In 1908, even though science knew enough to accurately explain what caused the problem (they wouldn't necessarily know how to tell the difference between a comet or asteroid strike, but they did know that space is full of rocks capable of hitting us), I'm pretty sure the majority of religious non-scientists who did not subscribe to the religion of the destroyed holy city would take that as proof of God's disapproval.

But I'd be curious to see how many people gave up their own religion as a result, though. "As a formerly devout Catholic, I realize the destruction of Rome proves the Protestants were right!" "As a former Muslim, I realize the destruction of Mecca proves I was wrong about Allah!"

Speculation: destroying Jerusalem wouldn't result in mass numbers of Jews deciding "let's convert," anymore than the original Roman destruction of the Temple did.
"Myself, despite what they say about libertarians, I think we're actually allowed to pursue options beyond futility or sucking the dicks of the powerful." -- Eric the .5b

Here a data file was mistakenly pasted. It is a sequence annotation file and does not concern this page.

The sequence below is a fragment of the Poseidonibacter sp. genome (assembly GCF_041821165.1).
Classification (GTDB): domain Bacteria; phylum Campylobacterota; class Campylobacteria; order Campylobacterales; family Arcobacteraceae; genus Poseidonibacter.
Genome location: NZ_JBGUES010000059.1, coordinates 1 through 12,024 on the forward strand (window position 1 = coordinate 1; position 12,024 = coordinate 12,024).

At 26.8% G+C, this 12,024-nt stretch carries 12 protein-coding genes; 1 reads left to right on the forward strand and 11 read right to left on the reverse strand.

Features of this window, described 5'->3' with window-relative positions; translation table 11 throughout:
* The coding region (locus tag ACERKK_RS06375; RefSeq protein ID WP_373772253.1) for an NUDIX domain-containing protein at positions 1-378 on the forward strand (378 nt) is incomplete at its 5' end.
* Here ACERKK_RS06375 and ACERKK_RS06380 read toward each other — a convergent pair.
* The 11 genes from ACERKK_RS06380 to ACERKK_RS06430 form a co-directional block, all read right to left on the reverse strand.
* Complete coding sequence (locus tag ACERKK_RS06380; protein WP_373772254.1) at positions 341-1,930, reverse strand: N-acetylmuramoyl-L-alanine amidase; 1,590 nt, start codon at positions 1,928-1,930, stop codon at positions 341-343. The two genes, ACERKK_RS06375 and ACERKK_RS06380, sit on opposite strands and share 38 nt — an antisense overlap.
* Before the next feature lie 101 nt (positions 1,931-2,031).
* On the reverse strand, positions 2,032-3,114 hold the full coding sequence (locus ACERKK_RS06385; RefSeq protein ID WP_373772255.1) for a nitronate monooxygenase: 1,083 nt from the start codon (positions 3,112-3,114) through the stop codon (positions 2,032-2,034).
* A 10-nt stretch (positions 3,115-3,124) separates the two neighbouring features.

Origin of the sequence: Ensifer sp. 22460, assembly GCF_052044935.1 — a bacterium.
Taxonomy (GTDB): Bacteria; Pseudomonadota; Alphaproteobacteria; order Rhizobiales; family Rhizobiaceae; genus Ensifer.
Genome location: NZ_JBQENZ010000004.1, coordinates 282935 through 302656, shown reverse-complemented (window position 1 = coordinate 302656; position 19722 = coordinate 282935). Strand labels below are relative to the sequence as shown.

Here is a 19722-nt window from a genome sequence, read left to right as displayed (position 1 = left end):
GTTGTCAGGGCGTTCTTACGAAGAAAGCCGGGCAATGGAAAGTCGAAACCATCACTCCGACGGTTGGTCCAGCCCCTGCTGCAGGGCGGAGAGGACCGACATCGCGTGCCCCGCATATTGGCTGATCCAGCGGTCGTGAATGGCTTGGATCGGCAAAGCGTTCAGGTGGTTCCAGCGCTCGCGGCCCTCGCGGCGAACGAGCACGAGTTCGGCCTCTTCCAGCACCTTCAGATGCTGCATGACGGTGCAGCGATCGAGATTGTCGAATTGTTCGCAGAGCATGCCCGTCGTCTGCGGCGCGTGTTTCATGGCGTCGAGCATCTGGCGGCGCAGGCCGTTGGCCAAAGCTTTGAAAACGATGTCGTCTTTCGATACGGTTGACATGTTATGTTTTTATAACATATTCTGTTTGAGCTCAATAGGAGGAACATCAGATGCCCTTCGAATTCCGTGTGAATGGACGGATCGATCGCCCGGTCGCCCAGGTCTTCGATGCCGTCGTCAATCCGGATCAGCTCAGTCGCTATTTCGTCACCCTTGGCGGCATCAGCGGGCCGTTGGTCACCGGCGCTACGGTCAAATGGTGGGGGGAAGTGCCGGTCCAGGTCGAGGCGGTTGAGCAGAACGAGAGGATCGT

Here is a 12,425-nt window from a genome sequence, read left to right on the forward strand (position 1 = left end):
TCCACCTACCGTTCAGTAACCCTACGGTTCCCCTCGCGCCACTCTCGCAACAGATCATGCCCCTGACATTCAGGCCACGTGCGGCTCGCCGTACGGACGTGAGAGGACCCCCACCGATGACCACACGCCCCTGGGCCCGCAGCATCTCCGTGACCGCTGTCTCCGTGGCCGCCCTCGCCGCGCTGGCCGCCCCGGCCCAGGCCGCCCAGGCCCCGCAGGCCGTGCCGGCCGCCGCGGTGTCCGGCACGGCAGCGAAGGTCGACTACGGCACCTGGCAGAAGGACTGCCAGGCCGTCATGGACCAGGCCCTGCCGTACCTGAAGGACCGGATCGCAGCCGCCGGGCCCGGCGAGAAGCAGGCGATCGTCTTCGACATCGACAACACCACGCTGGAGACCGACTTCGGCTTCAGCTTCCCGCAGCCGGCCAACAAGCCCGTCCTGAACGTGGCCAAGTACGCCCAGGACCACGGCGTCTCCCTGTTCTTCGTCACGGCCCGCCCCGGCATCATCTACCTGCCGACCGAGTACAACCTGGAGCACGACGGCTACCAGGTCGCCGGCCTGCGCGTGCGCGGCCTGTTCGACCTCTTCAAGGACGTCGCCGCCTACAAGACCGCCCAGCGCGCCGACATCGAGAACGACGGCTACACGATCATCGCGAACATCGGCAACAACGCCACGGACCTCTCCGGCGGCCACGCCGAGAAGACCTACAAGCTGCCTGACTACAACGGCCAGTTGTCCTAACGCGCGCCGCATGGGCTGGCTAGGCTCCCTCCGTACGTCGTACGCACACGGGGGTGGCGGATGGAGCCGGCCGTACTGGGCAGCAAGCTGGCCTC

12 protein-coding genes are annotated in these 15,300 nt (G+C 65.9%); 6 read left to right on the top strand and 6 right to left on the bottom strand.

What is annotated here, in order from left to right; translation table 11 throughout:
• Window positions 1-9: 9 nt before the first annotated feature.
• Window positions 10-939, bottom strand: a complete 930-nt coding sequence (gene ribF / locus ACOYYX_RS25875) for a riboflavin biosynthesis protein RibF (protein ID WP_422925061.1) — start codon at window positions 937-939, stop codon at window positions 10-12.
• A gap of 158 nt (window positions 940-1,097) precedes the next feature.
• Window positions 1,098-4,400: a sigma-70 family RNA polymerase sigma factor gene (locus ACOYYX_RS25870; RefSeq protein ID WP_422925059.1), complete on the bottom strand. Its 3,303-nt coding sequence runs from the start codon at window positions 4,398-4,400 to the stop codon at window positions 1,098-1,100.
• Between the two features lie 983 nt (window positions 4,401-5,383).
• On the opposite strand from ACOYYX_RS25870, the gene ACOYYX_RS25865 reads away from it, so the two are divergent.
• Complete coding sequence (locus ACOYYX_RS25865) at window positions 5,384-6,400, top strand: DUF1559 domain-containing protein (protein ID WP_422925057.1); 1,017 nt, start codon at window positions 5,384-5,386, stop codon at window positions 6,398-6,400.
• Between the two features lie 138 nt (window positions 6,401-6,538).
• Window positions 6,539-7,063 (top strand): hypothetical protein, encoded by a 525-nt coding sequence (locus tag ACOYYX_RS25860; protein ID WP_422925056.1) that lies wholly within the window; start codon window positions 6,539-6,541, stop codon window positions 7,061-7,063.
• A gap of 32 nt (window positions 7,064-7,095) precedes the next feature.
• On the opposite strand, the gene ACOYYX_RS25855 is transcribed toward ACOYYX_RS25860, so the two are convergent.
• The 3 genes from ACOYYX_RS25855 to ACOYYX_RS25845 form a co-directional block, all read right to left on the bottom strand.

User avatar
thoreau
Posts: 25245
Joined: 06 May 2010, 12:56
Location: Back to the lab again

Re: Alternate histories

Post by thoreau » 09 Aug 2015, 15:58

I doubt that the destruction of a holy city would cause all that many people to say "Huh. Guess I should join one of the other religions." More likely the responses would be a mix of atheism, some sort of theistic belief that they are hated and cursed by whatever god(s) might exist (so, more a practice of searching and praying to unknown gods), a redoubling of faith with an emphasis on rituals of penitence, and a redoubling of faith with the belief that End Times are approaching.

Also, I suspect that the destruction of a holy city would lead to a lot of violence against the members of that faith, because this proves that Those People are hated by the True God(s).